Lake Biwa, or biwako in Japanese, is the largest lake in Japan. Located in Shiga prefecture in west-central Honshu, the lake covers a total area of 674 square kilometers, more than the entire city of Tokyo (all 23 urban wards). The lake, which received its name because it is said to resemble the biwa, a traditional Japanese stringed instrument, measures 64 kilometers from north to south and ranges from 3 to 19 kilometers in width. The deepest part of the lake, in the northwest corner, is 103 meters below the surface, while depths of 60 meters are quite common.
Located in the structural depression created by the confluence of four mountain ranges, Lake Biwa remains a place of great scenic beauty, despite the recent ravages of industrial development. While usually a calm expanse of blue dotted by picturesque islets, Lake Biwa is big enough to create its own mini storm systems, and can from time to time become a fierce roil of wind and froth. Fed by a multitude of small rivers and streams from the surrounding mountains, Biwa's only outlet is the Yodo River, which drains southward into Osaka Bay.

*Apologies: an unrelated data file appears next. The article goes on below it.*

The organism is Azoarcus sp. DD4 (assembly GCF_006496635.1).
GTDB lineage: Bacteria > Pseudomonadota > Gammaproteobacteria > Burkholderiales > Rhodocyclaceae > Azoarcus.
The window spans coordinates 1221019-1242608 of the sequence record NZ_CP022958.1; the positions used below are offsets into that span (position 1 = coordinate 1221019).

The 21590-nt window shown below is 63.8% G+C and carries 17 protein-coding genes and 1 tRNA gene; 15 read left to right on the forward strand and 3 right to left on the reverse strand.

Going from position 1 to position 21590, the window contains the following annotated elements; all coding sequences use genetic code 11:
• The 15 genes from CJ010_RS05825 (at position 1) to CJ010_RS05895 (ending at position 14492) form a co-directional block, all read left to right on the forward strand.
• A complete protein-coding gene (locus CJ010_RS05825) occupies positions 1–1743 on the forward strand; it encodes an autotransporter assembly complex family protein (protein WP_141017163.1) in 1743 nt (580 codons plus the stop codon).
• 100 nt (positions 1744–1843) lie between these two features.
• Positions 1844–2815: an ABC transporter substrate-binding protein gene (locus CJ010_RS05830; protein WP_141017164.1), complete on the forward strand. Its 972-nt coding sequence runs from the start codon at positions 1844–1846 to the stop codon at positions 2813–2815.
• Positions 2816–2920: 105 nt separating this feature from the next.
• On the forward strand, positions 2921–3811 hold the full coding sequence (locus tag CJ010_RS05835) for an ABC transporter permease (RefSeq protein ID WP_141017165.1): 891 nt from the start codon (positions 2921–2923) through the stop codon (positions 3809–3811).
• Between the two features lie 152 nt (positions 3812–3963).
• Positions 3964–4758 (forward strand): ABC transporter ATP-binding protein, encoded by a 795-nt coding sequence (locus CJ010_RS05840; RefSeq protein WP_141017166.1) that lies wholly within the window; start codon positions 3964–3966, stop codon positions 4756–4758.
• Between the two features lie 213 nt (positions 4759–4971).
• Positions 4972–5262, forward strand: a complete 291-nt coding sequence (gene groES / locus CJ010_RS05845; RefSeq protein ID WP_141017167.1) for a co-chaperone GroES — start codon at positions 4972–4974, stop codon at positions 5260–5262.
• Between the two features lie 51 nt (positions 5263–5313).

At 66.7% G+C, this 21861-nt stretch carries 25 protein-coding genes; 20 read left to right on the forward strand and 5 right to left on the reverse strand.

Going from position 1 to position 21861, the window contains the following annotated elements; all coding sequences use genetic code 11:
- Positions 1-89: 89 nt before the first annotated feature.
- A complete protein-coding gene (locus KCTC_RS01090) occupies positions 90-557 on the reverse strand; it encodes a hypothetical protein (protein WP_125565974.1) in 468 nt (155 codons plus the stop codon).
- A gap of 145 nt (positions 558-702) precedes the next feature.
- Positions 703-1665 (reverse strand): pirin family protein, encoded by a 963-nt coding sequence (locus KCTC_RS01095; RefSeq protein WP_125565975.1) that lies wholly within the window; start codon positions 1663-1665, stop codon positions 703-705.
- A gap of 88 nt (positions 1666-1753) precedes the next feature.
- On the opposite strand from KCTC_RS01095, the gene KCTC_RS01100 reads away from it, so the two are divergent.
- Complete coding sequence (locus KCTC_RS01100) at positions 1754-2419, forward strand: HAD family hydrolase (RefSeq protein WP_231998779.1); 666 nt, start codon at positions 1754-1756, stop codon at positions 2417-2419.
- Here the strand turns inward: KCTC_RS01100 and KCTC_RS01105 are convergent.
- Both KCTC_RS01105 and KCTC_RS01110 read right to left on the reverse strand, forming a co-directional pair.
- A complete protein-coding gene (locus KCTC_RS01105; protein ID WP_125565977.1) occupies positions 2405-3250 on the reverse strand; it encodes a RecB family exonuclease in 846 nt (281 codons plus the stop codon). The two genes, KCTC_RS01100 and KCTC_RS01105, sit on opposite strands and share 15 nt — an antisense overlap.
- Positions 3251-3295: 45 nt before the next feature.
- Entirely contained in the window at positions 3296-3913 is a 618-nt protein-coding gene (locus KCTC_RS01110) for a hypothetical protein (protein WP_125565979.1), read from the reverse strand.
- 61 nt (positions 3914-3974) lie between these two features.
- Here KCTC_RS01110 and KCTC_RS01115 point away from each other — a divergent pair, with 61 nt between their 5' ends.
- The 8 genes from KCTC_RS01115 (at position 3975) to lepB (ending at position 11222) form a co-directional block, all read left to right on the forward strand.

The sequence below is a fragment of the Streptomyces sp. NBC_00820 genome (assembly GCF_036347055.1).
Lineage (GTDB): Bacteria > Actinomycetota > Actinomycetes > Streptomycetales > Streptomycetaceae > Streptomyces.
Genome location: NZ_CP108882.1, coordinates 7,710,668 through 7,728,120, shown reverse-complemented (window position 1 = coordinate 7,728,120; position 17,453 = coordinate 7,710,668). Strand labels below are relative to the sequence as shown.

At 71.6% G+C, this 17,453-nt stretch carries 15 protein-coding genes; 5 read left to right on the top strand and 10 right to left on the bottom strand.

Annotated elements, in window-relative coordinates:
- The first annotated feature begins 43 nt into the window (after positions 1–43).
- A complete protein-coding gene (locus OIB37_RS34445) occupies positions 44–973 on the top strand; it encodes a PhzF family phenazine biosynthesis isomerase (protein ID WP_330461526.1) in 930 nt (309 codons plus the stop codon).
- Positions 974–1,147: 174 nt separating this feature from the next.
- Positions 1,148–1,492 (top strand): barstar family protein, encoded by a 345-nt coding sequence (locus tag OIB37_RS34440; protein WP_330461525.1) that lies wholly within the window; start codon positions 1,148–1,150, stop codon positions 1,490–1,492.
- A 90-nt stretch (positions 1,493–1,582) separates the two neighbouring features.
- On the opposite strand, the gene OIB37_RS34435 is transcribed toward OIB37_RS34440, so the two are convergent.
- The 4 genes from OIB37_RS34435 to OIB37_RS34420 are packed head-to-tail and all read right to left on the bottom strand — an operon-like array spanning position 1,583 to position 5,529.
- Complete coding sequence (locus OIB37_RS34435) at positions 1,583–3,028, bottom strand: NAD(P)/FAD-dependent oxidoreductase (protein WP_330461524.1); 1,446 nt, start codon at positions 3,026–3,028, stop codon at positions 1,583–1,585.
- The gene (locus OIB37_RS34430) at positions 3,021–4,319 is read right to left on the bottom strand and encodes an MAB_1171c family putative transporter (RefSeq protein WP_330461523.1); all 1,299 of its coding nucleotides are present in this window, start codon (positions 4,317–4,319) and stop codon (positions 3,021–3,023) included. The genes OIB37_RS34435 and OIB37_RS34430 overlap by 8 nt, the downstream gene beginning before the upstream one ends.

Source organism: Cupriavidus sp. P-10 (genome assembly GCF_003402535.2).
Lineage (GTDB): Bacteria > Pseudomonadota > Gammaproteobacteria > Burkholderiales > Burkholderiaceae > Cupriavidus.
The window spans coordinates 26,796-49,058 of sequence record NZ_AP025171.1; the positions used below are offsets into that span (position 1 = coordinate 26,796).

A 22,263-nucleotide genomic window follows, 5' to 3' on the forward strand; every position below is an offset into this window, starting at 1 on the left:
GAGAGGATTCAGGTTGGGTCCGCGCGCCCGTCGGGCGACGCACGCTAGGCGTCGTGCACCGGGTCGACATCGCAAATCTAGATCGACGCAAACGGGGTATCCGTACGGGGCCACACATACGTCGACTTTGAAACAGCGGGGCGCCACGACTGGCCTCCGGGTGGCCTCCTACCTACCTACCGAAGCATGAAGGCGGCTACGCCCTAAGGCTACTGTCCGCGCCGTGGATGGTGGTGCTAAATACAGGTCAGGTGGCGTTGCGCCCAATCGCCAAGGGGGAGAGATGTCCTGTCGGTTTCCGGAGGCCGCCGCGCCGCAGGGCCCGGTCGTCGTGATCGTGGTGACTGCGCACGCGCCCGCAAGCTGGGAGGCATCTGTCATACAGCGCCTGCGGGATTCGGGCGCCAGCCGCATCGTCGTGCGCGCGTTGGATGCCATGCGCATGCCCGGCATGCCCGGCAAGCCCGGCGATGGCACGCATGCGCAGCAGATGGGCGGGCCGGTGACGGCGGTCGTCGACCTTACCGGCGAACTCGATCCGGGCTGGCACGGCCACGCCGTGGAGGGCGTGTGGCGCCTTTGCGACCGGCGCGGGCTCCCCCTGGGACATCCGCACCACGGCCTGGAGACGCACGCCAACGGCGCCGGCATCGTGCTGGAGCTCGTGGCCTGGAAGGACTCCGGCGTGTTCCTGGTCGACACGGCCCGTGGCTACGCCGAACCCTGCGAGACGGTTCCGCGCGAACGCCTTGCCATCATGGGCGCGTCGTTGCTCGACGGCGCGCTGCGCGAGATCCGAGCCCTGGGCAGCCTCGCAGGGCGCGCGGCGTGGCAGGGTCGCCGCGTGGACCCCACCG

Biwa's proximity to Kyoto and the center of Japanese courtly culture has made it the subject of much poetry and other refined expression over the centuries. According to courtly tradition there were eight points of transcendant beauty around Lake Biwa, the so-called Omi Hakkei, and although these traditional spots have been significantly altered by modern development, Biwa remains a popular vacation destination, dotted by numerous lakeside resorts.
Biwa also retains its longstanding importance as a water source, a means of transportation, and a food production region. Biwa is the primary source of fresh drinking water for the cities of Kyoto and Otsu as well as numerous towns, and continues to connect the Kansai megalopolis to the Japan Sea with the help of a system of canals. Biwa abounds in freshwater fish, most notably trout, and is the productive site of a freshwater pearl industry.